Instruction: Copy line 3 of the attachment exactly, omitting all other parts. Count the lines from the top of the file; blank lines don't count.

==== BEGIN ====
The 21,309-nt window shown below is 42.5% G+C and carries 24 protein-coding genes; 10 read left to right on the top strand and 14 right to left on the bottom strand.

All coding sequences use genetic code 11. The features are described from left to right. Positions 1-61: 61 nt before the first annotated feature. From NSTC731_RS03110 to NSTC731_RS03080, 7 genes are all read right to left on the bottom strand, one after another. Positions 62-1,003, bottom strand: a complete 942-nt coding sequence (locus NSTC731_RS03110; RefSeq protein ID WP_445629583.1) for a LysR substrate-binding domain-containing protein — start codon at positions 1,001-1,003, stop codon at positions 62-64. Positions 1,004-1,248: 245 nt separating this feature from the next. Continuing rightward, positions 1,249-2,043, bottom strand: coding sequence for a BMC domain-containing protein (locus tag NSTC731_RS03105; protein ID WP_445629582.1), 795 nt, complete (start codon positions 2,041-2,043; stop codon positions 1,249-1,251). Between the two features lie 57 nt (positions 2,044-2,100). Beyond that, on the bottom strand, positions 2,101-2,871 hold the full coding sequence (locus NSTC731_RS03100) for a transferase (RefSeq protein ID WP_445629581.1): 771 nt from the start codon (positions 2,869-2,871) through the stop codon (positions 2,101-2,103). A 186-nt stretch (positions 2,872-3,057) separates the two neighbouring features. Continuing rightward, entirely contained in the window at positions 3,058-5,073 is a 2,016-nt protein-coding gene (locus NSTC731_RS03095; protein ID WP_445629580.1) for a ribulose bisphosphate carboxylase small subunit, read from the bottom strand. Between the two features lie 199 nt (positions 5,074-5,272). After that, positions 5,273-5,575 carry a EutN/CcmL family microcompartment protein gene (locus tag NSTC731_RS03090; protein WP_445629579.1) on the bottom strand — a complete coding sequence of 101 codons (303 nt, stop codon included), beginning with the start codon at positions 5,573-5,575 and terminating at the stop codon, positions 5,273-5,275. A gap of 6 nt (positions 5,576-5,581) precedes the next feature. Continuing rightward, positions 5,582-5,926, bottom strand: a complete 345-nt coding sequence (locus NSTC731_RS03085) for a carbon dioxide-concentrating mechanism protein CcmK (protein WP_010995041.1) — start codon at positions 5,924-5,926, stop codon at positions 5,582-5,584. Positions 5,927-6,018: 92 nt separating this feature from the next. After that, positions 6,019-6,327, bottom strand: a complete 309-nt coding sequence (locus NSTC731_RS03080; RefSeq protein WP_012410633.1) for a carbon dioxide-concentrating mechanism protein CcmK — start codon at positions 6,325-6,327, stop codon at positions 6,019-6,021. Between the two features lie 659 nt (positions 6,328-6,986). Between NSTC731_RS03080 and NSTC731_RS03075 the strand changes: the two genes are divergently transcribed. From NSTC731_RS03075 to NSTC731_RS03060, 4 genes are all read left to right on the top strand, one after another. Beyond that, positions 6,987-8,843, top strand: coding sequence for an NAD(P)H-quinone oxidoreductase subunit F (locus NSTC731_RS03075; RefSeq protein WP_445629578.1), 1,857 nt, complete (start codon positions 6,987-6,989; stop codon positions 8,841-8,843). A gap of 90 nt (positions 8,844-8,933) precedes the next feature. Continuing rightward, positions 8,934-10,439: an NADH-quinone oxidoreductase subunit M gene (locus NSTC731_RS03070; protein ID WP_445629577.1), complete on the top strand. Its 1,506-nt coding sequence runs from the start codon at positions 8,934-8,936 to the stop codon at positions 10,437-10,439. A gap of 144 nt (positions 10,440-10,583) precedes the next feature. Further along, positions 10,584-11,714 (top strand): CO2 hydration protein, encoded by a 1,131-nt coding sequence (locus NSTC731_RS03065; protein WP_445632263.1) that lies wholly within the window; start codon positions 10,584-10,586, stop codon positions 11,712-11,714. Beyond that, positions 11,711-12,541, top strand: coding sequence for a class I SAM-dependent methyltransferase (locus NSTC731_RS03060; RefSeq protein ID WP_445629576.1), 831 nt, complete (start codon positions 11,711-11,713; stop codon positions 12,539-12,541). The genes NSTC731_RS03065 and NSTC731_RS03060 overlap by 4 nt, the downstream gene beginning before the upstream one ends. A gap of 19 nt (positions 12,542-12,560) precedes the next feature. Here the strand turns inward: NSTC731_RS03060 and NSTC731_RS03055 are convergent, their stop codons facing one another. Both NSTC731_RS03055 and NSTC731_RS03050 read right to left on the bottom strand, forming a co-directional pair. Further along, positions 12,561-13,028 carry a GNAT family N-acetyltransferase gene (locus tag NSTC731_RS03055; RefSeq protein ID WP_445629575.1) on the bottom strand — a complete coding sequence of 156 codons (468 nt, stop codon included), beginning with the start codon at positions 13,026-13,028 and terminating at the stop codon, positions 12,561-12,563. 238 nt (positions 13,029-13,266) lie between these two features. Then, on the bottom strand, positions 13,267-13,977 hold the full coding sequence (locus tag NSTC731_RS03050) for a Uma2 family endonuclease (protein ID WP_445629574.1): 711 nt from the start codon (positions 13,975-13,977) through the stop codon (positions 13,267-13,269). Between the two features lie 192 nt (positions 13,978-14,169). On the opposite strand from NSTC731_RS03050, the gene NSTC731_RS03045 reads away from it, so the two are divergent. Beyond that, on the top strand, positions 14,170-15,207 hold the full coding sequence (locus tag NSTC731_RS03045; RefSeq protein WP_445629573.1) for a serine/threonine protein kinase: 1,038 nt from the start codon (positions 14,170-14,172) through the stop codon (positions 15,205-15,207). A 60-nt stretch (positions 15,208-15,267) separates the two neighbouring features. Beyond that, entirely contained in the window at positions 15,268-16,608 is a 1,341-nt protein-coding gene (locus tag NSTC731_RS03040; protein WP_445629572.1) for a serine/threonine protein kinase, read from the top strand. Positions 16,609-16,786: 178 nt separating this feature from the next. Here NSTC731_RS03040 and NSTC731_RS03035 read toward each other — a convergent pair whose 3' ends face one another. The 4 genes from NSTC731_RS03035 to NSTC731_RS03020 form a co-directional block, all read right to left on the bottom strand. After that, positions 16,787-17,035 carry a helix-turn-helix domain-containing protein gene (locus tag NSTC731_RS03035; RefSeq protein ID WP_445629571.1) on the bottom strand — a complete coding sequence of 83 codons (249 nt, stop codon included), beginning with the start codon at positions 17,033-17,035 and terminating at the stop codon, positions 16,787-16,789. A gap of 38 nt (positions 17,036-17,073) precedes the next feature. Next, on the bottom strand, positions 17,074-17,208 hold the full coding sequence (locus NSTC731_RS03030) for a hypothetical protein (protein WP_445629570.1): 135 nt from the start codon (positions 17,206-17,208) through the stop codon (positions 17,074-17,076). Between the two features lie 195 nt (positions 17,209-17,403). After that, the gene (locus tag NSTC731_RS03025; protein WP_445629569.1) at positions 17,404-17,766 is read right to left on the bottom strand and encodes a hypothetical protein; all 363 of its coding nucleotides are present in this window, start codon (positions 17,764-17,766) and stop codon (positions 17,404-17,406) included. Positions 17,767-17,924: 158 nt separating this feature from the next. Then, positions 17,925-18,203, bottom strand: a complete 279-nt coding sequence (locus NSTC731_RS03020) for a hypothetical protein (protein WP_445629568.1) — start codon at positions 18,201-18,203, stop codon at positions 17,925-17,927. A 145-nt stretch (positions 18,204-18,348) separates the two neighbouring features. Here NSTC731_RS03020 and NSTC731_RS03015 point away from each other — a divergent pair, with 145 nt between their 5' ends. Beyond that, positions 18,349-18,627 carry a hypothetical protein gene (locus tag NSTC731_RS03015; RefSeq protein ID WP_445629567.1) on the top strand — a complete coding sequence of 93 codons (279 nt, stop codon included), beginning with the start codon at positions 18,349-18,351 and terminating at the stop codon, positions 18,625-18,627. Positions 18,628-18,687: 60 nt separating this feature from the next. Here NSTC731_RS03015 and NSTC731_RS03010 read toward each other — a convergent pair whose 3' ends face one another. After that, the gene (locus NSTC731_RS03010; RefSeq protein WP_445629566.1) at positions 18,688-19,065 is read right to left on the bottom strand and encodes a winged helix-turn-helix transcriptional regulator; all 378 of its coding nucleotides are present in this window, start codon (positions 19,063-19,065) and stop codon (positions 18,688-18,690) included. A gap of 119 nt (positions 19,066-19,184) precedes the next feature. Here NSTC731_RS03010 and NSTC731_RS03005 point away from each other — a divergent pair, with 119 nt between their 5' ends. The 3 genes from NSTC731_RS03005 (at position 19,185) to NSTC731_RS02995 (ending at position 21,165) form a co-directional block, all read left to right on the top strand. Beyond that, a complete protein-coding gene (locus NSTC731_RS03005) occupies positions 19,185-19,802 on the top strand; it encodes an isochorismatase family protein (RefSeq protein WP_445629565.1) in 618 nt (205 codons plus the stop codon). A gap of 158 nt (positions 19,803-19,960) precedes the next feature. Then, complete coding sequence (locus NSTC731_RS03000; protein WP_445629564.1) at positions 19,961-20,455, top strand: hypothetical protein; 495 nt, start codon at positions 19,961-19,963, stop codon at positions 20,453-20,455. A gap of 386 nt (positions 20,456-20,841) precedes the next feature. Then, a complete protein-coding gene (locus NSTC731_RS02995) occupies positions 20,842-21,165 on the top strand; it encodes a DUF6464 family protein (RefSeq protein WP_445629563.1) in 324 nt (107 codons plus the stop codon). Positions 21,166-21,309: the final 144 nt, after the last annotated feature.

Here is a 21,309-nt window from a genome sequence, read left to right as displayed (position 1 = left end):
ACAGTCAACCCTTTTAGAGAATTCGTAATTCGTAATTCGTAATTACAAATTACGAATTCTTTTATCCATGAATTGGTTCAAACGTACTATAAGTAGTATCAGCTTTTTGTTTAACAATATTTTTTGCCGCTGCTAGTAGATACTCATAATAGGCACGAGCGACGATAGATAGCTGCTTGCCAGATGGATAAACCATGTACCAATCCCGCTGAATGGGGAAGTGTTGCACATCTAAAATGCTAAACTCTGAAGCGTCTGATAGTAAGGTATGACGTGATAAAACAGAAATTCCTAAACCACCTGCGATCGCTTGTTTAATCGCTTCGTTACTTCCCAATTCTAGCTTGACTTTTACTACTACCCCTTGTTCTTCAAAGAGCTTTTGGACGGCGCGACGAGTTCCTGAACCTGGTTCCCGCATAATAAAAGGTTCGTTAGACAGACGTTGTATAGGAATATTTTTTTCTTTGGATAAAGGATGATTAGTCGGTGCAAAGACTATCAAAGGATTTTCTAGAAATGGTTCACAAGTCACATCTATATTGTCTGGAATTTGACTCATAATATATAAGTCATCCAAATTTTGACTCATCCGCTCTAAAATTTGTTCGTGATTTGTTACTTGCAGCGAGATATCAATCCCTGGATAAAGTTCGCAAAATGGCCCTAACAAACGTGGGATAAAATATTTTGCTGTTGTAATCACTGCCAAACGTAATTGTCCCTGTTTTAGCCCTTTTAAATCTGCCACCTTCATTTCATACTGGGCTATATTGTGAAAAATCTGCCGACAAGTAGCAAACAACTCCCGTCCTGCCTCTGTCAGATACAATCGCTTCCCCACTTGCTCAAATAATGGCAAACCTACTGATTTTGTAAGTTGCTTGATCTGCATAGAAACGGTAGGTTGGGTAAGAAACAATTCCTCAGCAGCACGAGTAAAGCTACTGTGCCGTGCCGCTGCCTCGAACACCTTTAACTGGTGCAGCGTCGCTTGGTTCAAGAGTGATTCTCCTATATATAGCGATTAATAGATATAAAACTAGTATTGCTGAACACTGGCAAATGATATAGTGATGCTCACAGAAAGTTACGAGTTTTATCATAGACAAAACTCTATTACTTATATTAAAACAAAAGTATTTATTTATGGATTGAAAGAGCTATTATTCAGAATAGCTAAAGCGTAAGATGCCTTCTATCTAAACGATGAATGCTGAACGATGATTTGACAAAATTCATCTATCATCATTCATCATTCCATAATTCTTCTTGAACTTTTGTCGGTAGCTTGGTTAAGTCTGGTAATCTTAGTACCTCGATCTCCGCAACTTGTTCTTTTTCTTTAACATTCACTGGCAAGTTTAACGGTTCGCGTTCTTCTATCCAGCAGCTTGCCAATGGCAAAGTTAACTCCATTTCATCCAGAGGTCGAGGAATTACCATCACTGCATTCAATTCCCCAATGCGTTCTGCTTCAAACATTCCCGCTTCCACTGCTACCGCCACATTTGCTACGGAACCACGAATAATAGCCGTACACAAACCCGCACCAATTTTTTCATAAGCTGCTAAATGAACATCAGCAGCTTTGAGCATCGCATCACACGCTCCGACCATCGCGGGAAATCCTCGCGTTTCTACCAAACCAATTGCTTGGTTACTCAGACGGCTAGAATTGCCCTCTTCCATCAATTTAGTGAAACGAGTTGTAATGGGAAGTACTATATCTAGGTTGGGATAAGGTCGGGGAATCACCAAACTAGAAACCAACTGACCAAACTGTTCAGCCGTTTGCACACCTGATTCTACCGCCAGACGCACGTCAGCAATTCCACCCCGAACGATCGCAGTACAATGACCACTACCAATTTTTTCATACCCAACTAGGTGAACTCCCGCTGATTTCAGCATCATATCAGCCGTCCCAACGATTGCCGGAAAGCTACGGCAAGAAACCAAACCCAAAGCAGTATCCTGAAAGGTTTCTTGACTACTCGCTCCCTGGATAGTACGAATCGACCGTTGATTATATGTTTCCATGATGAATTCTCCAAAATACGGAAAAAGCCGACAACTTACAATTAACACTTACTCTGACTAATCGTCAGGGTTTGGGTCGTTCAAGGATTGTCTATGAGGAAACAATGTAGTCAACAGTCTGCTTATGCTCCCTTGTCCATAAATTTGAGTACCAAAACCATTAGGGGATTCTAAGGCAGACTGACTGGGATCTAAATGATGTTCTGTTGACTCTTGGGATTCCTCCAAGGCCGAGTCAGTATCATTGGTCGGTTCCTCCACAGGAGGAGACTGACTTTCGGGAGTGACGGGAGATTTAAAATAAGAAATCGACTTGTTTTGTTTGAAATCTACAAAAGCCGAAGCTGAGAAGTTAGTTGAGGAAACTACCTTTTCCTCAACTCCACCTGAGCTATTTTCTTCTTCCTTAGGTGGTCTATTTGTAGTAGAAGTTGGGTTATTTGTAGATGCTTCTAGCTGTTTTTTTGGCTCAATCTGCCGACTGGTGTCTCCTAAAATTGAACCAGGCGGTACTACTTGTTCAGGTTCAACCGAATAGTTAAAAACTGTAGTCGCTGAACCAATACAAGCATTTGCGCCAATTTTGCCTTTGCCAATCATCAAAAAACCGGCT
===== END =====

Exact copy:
Here is a 21,309-nt window from a genome sequence, read left to right as displayed (position 1 = left end):